By this date Earl William had married Elizabeth Douglas, sister of Archibald Douglas, fifth earl of Douglas (c.1391–1439), and the widow successively of Sir Thomas Stewart (a son of the earl of Mar) and John Stewart, earl of Buchan. A papal dispensation was granted in 1432 licensing them to remain in matrimony. William was involved in protracted legal battles to assure her legal rights in her second husband’s property, and in 1437, just after the murder of James I, she was given a grant of the fruits of the lordship of Garioch, as countess of Buchan and of Orkney. At the time her brother was lieutenant-general of the kingdom; this marriage had brought Earl William into close contact with the royal court, and in 1436 he had been chosen, as admiral of the fleet, to accompany the king’s daughter on her journey to France for her wedding to the dauphin.

Sinclair’s grip on power strengthened during the minority of James II when his relatives the Douglases were in control, nor did it diminish when the king came of age: he acted as steward at the young king’s marriage with Mary of Gueldres in 1449, and in 1454 was appointed chancellor. By this date his wife had died and he had broken with the Douglases. Sinclair was active in the campaign against the Douglas castle of Threave in 1455, and it was to his custody at Roslin that Sir James Hamilton of Cadzow, previously a leading supporter of the Douglases, was entrusted after his submission to James II in the same year. Also in 1455 he was granted the earldom of Caithness, thus succeeding in reuniting the two ancient northern earldoms which had been separated since the death of Earl Malise c.1350: it was made in compensation for the lordship of Nithsdale, to which he had a claim through his mother, Egidia Douglas. His southern seat at Roslin was also being developed in a manner commensurate with the standing of a magnate of Earl William’s importance. The remarkable church of St Matthew, probably begun in 1446, and given a collegiate constitution in the early 1450s, though never completed beyond the chancel, bears witness through its exotic and elaborate carved stonework to the wealth and taste of its founder. Roslin itself was erected into a burgh of barony in 1456.

The loss of Orkney

From this position of power in the kingdom of Scotland, Earl William’s star waned rapidly. He ceased to be chancellor in the later months of 1456, and along with Bishop James Kennedy moved to the sidelines as the young James II took a more aggressive line in both internal and external politics. In foreign matters the question of the ‘annual’ of Norway (the tribute payable by the Scots since 1266 in return for the cession by Norway of the Scottish Western Isles) loomed large, and inevitably meant strained relations with the king of Denmark–Norway (who should have been Earl William’s acknowledged overlord for his earldom of Orkney, but there is no evidence that he had gone to do homage since 1434, although he had been summoned in 1446). Negotiations over the ‘annual’ took place in the late 1450s, and at a meeting of Danish and Scottish envoys in Paris in 1460 it became clear that James aspired to take control of Orkney and Shetland. Earl William, who must have been aware of royal ambitions regarding his earldom, may have attempted to implement delaying tactics. He certainly embarked on an expensive policy of purchasing ‘odal’ lands (that is, lands not held of any superior lord) in Orkney at this time, apparently with the intention of acquiring an estate which could not be encroached upon by the king. The death of James II in 1460 allowed the earl a breathing space to prepare himself better for the time when royal ambitions would once again focus on his rich northern possessions. Once more he was called upon to guide the kingdom in a period of difficulty, and he acted as one of the seven regents for the minority of James III, which provided him with an excuse for not answering a summons from King Christian (r. 1448–81) to attend the Danish court.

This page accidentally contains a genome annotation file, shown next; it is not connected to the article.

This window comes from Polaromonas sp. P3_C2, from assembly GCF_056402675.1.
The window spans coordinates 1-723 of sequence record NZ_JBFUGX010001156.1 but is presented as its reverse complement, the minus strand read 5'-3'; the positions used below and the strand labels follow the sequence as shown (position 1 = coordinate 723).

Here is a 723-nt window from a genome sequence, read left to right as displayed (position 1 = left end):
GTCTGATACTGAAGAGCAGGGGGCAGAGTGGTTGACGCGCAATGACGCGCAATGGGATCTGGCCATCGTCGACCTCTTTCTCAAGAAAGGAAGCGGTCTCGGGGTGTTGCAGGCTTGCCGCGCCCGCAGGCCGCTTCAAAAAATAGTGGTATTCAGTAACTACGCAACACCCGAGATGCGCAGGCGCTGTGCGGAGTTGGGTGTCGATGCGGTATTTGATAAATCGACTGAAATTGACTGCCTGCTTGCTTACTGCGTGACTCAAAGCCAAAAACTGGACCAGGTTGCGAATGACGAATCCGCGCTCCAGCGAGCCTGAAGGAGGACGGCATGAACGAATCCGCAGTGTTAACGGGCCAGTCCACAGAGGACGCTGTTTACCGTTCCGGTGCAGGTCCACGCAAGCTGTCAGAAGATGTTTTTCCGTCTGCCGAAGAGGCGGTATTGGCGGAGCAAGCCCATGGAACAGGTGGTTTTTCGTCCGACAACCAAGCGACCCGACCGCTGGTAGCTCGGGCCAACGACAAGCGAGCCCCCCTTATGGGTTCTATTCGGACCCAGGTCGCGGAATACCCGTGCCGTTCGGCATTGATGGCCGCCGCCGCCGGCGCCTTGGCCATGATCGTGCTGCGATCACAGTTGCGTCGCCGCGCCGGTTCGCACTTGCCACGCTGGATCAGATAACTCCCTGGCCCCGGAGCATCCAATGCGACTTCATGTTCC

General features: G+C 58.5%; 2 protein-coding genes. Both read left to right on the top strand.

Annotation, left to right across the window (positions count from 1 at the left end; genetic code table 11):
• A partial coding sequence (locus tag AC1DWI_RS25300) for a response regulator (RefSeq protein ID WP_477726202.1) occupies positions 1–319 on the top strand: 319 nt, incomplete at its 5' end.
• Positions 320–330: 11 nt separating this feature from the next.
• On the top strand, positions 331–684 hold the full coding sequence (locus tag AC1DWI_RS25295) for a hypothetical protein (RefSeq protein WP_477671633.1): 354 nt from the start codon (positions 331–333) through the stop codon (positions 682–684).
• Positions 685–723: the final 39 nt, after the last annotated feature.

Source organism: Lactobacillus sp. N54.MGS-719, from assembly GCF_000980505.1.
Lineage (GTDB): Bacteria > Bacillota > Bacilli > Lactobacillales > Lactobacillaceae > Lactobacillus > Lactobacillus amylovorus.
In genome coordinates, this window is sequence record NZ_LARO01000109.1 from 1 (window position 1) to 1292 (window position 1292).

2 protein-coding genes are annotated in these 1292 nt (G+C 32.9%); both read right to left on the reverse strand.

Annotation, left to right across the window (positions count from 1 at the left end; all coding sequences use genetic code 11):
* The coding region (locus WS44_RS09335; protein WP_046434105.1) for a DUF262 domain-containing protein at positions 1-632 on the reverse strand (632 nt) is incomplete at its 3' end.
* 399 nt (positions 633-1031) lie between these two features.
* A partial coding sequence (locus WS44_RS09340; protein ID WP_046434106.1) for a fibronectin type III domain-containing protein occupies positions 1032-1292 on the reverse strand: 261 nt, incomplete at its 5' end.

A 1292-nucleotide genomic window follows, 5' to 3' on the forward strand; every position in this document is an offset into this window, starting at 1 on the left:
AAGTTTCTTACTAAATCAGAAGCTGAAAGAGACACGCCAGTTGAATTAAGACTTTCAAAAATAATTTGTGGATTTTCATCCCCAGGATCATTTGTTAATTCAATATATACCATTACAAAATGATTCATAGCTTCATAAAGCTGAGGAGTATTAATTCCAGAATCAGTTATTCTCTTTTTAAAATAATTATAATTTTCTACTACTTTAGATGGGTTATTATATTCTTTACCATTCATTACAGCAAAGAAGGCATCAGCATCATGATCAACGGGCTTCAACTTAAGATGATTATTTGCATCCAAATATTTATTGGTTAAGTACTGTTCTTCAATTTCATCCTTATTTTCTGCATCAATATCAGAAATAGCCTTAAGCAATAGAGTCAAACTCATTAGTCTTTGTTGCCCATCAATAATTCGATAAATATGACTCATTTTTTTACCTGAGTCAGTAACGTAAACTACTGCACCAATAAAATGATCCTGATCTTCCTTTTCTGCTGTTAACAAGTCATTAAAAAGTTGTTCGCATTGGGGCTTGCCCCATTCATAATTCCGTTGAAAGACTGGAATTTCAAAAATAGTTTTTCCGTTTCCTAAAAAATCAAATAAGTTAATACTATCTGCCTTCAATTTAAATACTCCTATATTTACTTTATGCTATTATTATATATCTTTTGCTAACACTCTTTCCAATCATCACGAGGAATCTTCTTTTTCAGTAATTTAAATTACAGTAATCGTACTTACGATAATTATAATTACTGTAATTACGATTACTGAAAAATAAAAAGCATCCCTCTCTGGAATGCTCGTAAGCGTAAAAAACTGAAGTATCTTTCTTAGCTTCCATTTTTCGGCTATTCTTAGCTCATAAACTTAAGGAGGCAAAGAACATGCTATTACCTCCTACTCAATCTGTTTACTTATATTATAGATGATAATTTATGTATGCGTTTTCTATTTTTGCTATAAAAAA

With the rise of the Boyds to power in 1466, Earl William faced once more the prospect of aggressive policies directed by the crown towards the northern isles. The situation of tension over the ‘annual’ was used as a means to achieve royal ambitions, in the marriage negotiations which were conducted at Copenhagen in the summer of 1468. The earl refused all attempts by King Christian to summon him, undoubtedly realizing that his position as vassal of both kings made it exceedingly difficult for him to be involved in the negotiations. These resulted in the extraordinary acquiescence by King Christian in the demands of the Scottish envoys that Orkney be handed over as part of the dowry of the young Princess Margaret. Desperately short of cash, and desperate for a good marriage for his daughter, he agreed to pledge the islands as part payment for the dowry; in the following year he agreed to pledge Shetland for most of the rest. There is little doubt that his transfer included all of the islands, and not just the royal estates. It remained for the ambitious councillors of James III to prevail upon the earl to give up all his rights in his earldom, which he did in 1470, thus ensuring permanent possessions for the Scottish crown in the islands, even if the Danish monarchy should ever succeed in redeeming them. The impression that the earl came out very badly from the ‘excambion’ of 1470 is probably unjustified, since in exchange for his right in the earldom he received the very fine royal castle of Ravenscraig in Fife, a number of valuable privileges and confirmations which he must himself have stipulated, and a handsome annual pension of 400 merks.